Individual Right vs Public Order

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Running head: INDIVIDUAL RIGHTS VS. PUBLIC ORDER 
 
 
 
 
 
 
 

 
Individual Rights vs. Public Order
Ashley Perez
 Mountain State Univeristy
Summer 1 2011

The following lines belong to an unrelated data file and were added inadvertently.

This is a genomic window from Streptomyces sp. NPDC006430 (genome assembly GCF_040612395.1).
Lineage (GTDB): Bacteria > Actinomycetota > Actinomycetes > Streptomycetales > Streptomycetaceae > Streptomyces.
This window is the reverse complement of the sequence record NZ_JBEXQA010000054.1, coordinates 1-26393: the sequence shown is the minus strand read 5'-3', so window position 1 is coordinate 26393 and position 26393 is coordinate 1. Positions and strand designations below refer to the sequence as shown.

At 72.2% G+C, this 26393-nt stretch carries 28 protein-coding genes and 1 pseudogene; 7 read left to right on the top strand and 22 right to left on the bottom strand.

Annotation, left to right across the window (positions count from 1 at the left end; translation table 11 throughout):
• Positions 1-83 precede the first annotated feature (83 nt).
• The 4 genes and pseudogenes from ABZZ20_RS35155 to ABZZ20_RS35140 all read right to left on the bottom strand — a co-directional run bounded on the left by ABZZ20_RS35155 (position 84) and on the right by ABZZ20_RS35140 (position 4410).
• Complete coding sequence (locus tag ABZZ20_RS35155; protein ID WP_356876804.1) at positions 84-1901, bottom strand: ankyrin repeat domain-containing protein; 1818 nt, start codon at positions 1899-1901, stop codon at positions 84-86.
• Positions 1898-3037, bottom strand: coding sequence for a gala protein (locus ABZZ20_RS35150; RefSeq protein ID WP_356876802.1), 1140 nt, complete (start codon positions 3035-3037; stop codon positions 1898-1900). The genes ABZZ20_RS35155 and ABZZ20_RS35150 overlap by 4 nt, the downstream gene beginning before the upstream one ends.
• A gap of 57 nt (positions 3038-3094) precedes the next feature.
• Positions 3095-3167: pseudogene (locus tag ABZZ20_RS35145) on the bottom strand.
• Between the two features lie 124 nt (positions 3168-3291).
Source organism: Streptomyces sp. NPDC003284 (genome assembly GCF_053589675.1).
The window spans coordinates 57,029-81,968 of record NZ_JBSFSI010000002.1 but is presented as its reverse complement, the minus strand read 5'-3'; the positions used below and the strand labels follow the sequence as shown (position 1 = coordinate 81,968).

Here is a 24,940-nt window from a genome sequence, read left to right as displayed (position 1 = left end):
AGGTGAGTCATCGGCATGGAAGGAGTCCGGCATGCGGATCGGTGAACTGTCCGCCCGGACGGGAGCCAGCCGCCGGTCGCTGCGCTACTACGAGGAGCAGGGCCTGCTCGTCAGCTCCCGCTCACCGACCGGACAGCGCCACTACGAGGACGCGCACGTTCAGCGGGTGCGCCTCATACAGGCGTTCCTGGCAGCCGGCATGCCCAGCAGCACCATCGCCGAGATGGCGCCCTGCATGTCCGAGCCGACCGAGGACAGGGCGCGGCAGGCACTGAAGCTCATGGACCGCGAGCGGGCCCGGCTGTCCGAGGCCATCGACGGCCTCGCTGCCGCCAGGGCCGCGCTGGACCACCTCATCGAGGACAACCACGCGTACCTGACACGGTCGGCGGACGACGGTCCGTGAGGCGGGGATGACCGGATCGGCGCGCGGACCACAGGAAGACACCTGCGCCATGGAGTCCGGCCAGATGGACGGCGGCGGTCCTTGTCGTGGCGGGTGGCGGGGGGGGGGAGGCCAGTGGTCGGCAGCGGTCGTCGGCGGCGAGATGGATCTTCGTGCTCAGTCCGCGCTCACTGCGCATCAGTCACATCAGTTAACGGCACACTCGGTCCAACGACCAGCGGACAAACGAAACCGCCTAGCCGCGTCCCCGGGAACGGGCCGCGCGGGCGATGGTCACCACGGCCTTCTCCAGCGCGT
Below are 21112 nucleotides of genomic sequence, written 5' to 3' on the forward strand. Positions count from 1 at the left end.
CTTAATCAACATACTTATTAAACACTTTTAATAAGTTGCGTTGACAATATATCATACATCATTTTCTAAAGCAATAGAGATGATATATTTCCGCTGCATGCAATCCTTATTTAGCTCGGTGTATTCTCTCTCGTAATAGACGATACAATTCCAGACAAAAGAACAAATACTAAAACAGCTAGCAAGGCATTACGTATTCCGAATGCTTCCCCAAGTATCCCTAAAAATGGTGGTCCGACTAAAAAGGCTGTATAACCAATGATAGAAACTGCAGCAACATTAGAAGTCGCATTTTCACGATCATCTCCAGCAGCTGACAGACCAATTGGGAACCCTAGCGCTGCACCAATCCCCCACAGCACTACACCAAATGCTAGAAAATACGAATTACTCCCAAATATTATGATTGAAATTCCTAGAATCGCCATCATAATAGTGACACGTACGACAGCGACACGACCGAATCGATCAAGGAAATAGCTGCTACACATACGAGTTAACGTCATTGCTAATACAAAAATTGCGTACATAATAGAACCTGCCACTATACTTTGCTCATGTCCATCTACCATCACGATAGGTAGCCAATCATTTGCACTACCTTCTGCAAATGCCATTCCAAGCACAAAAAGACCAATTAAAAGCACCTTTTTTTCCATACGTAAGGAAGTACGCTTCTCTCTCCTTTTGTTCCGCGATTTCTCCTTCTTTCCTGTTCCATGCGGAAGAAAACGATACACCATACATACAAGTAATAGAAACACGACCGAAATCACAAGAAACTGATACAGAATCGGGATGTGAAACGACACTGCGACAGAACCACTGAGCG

When our four fathers came together and created the Bill of Rights, they did not think it would last as long as it did. They created something that determines everything in the world, when it comes to crimes and issues. They set up rights for the people to protect the people. The first ten amendments of the Bill of Rights are particularly important to criminal defendants facing formal processing by the criminal justice system (Schmalleger, F. , 2008). We were giving rights, for us individuals. Individual rights are the rights guaranteed to all members of the American society by the U.S Constitution ((Schmalleger, F. , 2008). As the world advanced, so did the criminal justice system. This caused more of an emphasis on individual rights that was accompanied by the dramatic increase in reported criminal activity worldwide. Just in the sevenths and eighties, F.B.I.‘s traditional crimes, murder, rape, and assault increased. With individual rights, came due process. Due process is procedural fairness. Fairness is the idea of doing what is best. It may not be perfect, but it is the good and decent thing to do. It requires being levelheaded, uniform and regular, when all around you is prejudice, corruption, or the desire of an angry mob to see justice done. Fairness requires breadth and depth ( Stevenes, M , 2003). Not only does the outcome have to be fair, but also so does everything along the line such as evidence gathering and presentation. (Stevenes, M., 2003). The due process standard was served in the sixties, by the warren courts. From the beginning, the individual-rights revolution had two critics. First, critics disputed the premise that the government cannot be expected to honor behavioral norms without being subject to an adversarial process (Super, D., 2005). Second, critics asserted that enforcing norms through individual rights has heavy costs in the form of lost managerial efficiency of government programs (Super, D., 2005). In the Mathews v. EldridgeJ case, these critiques provided the basis of two of the three prongs of the central due process (Super, D., 2005). Court's decisions declining to imply private rights of action to enforce statutes and regulations (Super, D., 2005). Because of this , a movement for over ten years had enforced the rights of several politically weak groups such as immigrants, prisoners, people of troubled families and people suspected to be connected to terrorism. Of the movement , responses have attacked the individual-rights revolution, braking it into two main forms. First, champions of individual rights have emphasized the importance of those rights, sometimes finding substantive value in the procedures of individual adjudication (Super, D., 2005). Second, they have sought to rebut assertions that government agencies can be counted upon to conform to legal norms without giving individuals the ability to enforce those norms (Super, D., 2005). Mathews v. Eldridge factors: the individual interest and the risk of erroneous deprivation. however, champions of individual rights have implicitly conceded their opponents' contention that interposing individual rights has a cost in terms of the efficiency of the underlying government activity(Super, D., 2005). After September eleventh, the world went on a permanent shut down. No one knew who did it and why. Shortly after the towers where down, we all knew something was to come of this, but we did not how much it would change our society today. We knew that the tower where knocked down by terrorist from the Middle East, but we did not know what they looked like. The world, as a whole, went crazy, and any one and everyone who was of Middle Eastern descent or even looked like they where...
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